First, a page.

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HB 370 Veto Cements Sheriff’s Controversial ICE Policy

Local ICE offices in southwest Charlotte (Photo by Ryan Pitkin)

Displayed in the window of the local Comunidad Colectiva organizer Stefania Arteaga’s Charlotte office is a poster board, printed on which is an open letter calling on Gov. Roy Cooper to veto the infamous HB 370, which would mandate that local sheriffs’ offices throughout the state cooperate with Immigrations and Custom Enforcement (ICE) by keeping undocumented immigrants in custody based on the federal agency’s requests.

Though Cooper didn’t pass by Arteaga’s office this week, it seems he got the message, as the governor announced his veto of the law on Wednesday, with a statement that called the bill “unconstitutional.”

“This bill … weakens law enforcement in North Carolina by mandating sheriffs to do the job of federal agents, using local resources that could hurt their ability to protect their counties,” said Cooper, who served as the state’s top law enforcement officer for 16 years as attorney general.

In Mecklenburg County, Sheriff Garry McFadden’s refusal to honor ICE detainers has been a point of contention between his office and the federal agency since his election in November 2018. ICE officials have made public statements decrying his office’s policies and singling out immigrants who committed crimes after being released from his office’s custody.

McFadden was elected in large part because he ran on a platform that called for an end to the 287g law that kept the Mecklenburg County Sheriff’s Office in partnership with ICE.

On Monday, McFadden held a press conference in Raleigh saying that he and other newly elected sheriffs around the state who have implemented similar policies — such as Bobby Kimbrough in Forsyth County and Gerald Baker in Wake County — were being targeted by ICE and state leaders.

Gary McFadden speaks at a June press conference about criticism from ICE officials. (Photo by Ryan Pitkin)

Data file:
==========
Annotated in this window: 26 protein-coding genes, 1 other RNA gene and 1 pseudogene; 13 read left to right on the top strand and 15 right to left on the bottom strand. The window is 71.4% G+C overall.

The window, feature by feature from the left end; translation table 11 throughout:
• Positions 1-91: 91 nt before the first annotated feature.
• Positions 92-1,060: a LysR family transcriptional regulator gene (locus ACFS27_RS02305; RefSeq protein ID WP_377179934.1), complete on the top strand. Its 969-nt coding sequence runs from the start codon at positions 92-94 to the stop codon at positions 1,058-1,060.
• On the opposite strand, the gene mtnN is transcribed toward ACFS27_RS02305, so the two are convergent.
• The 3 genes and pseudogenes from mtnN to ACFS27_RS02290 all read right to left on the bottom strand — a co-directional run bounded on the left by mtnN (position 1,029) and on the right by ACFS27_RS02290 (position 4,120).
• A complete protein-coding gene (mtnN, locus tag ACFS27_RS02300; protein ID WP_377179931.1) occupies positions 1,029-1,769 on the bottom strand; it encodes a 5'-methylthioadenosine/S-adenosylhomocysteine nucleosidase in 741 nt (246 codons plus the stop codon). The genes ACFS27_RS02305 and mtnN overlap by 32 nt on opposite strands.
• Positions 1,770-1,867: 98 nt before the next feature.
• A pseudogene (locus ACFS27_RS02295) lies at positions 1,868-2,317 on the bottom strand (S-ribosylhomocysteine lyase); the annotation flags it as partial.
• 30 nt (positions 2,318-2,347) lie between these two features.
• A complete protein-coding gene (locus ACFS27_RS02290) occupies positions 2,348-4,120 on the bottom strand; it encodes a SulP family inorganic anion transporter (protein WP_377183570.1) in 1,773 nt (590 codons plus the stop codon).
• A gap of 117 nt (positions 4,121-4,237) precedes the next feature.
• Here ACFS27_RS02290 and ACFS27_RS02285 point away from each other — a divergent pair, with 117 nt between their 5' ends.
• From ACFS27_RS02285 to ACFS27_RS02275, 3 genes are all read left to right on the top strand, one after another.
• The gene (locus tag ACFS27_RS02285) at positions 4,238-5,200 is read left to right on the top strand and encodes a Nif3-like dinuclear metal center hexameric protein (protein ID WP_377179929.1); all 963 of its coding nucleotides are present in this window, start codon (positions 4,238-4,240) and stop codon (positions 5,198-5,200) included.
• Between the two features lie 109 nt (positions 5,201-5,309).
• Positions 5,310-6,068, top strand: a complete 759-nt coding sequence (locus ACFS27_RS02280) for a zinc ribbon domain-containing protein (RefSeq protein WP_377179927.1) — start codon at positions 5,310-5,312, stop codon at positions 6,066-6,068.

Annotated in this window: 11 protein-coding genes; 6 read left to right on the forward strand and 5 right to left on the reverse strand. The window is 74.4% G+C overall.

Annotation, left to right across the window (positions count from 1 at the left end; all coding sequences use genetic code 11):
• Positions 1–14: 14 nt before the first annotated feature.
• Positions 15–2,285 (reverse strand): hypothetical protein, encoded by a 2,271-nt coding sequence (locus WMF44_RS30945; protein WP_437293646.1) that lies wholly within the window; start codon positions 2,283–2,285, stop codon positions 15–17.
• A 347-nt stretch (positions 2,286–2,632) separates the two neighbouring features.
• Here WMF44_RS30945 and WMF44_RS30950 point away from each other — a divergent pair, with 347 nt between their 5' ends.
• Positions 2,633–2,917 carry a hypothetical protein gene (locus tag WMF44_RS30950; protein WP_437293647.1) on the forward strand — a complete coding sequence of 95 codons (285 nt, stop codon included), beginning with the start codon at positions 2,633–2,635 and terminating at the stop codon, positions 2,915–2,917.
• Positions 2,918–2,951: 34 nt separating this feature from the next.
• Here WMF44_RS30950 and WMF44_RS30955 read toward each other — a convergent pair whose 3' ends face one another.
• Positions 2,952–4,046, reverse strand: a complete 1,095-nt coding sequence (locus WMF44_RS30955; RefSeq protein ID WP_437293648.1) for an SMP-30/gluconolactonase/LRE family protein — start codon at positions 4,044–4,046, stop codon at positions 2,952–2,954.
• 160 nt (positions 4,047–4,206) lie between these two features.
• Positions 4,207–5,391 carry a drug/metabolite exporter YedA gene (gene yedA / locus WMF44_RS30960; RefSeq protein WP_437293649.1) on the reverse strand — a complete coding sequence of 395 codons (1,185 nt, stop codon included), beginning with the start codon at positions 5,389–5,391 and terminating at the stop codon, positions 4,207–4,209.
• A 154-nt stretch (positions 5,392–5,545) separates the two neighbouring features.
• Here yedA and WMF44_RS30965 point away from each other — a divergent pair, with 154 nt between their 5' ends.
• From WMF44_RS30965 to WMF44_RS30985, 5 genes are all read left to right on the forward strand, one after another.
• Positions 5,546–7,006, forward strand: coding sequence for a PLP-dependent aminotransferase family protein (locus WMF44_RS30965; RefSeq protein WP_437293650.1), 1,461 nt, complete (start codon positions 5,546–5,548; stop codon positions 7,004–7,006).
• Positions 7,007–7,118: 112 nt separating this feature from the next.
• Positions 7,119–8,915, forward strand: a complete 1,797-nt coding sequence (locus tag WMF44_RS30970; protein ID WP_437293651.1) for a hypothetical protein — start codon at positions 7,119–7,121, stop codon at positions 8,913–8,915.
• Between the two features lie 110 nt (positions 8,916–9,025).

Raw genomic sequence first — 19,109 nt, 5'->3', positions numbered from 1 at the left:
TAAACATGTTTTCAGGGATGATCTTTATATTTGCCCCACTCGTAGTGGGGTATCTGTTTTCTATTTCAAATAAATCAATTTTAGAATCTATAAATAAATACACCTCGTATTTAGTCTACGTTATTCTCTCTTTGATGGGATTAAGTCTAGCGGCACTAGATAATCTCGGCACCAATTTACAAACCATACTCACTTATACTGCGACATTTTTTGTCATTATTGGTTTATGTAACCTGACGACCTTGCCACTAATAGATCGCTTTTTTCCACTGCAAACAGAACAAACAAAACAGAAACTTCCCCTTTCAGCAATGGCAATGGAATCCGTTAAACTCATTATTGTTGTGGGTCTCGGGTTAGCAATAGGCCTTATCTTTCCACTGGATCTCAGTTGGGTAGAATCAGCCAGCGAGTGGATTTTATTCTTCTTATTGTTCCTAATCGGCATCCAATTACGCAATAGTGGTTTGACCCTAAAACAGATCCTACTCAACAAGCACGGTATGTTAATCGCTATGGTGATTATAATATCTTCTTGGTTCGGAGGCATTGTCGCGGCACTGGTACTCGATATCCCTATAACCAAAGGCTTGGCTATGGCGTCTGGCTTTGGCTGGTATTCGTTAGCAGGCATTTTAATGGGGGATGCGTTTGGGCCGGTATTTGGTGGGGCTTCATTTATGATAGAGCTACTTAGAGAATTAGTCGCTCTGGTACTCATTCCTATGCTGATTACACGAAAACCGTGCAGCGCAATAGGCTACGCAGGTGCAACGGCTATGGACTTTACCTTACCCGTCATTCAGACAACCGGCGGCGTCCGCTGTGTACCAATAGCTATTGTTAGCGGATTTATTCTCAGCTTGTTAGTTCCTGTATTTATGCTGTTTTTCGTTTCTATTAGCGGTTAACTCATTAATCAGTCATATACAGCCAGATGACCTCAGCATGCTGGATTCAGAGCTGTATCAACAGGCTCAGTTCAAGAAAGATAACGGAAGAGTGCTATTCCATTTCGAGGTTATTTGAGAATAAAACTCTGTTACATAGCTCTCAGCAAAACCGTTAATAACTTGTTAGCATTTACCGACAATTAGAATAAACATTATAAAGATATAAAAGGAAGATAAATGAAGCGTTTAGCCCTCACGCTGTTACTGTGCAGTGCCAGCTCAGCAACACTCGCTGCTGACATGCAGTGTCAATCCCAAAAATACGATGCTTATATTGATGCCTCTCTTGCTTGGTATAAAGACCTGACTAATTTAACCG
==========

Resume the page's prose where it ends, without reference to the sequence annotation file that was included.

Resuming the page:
“House Bill 370 has a clear agenda against the newly elected African-American sheriffs,” he said. “We don’t want to fight, we just want to serve our community and be respected as sheriffs.”

The next day, HB 370 passed through the N.C. House of Representatives with a 62-53 vote that was split along party lines.

Following news of the veto on Wednesday, Mark Michalec, president of the Charlotte-Mecklenburg Fraternal Order of Police Lodge 9, released a statement decrying the governor’s decision.

“The bill was designed to keep families safe from illegal immigrants who are committing crimes in our communities,” Michalec stated. “Sheriff McFadden is allowing these dangerous criminals out of jail and free to commit violent crimes against law-abiding citizens. The decision to not comply with Immigration and Customs Enforcement continues to frustrate our law enforcement professionals who must deal with these repercussions.”

Also on Wednesday, Arteaga and others involved in the Stop HB370 Coalition praised the governor for his quick decision to kill what they called the “Show Me Your Papers Law.”

In a press release, Comunidad Colectiva organizer Lelia Maribel pointed out that McFadden has simply been honoring the campaign promises that voters put him in office to implement.

“The NC GOP introduced HB 370 in retaliation against those voters who understood that ICE did not belong in our county,” Maribel stated. “Despite clear opposition, Republicans pushed through a bill that would violate due process, misuse taxpayer money, and undermine the will of the voters. We are glad that the Governor stood with the people of Mecklenburg County today, and call on all our elected officials to stand with us, sustain the veto.”

It does not appear that supporters of the bill would have enough votes to override Gov. Cooper’s veto.

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